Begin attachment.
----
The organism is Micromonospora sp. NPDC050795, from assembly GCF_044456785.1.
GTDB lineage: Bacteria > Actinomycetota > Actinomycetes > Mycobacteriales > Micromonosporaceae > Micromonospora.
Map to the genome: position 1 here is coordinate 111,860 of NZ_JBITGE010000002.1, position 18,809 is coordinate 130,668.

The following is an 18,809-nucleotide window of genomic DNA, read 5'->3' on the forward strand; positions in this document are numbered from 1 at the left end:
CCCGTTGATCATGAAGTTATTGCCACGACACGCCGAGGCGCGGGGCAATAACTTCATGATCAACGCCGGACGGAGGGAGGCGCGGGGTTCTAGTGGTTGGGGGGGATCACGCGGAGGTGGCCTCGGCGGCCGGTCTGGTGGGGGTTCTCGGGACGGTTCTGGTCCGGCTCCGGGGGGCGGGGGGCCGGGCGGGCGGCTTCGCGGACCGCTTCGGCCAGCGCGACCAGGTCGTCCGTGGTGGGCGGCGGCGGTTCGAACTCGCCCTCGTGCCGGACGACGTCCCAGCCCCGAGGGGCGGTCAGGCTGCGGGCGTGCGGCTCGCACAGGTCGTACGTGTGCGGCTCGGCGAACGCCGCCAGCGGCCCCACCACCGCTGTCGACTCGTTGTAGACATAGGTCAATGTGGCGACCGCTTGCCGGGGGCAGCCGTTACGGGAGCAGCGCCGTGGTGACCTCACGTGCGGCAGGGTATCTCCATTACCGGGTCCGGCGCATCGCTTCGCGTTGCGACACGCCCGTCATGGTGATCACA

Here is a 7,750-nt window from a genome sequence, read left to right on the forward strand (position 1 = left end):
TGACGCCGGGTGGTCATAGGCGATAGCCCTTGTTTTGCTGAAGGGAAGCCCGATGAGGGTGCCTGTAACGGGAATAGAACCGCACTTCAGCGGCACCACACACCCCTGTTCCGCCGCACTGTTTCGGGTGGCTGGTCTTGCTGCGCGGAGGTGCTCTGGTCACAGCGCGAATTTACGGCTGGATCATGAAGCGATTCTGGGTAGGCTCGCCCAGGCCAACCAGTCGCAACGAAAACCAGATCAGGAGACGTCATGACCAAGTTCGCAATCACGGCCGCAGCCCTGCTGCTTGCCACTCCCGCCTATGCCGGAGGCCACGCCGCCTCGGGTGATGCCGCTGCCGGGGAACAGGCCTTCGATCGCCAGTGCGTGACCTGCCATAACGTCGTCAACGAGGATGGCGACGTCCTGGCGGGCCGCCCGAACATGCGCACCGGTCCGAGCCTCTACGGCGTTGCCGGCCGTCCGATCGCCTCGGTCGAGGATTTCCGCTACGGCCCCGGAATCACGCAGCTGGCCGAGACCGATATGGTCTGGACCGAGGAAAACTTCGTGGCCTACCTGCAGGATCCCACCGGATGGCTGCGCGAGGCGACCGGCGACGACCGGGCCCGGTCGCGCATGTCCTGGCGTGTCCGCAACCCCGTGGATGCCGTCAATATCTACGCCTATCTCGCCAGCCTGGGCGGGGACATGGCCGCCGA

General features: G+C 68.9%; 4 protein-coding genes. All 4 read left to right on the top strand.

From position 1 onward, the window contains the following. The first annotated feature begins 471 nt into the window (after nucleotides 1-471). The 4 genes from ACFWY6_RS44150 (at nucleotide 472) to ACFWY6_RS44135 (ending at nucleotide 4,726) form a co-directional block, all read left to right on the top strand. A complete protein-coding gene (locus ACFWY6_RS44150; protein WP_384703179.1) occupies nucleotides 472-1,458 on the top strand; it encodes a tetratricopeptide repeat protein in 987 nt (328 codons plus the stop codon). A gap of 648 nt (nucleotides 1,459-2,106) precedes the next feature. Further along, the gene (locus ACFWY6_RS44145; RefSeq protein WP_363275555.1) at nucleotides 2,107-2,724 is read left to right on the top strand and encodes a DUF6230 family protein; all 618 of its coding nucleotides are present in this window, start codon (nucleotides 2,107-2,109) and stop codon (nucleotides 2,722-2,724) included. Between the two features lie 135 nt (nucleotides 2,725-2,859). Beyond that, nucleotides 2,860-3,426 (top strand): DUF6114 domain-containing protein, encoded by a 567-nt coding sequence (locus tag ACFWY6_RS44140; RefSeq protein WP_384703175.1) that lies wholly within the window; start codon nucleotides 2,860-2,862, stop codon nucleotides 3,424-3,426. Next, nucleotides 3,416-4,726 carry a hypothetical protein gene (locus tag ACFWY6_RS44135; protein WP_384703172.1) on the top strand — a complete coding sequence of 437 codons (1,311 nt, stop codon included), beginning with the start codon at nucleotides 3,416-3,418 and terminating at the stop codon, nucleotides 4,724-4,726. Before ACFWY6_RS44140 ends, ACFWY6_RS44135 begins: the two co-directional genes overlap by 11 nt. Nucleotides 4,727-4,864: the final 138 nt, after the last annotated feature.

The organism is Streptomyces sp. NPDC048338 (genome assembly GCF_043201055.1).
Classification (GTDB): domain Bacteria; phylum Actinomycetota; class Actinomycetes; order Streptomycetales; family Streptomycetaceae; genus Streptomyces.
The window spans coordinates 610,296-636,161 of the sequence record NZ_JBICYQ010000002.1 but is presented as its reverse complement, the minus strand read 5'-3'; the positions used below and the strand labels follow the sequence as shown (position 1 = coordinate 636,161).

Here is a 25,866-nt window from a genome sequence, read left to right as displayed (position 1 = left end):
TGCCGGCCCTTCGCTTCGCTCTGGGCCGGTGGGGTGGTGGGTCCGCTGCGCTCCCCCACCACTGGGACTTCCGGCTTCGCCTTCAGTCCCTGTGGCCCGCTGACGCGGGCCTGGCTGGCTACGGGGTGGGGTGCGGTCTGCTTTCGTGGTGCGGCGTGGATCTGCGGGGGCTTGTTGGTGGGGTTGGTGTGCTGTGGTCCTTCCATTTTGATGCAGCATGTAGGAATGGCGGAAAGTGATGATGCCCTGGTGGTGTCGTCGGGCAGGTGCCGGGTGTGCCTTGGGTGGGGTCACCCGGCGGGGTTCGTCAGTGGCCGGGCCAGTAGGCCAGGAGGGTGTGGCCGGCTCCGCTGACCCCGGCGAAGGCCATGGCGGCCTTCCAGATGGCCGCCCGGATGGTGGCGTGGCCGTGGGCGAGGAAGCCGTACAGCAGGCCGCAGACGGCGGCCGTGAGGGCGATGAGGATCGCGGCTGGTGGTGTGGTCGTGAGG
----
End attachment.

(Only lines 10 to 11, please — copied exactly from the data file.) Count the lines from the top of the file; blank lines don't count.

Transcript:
The organism is Streptomyces sp. NPDC048338 (genome assembly GCF_043201055.1).
Classification (GTDB): domain Bacteria; phylum Actinomycetota; class Actinomycetes; order Streptomycetales; family Streptomycetaceae; genus Streptomyces.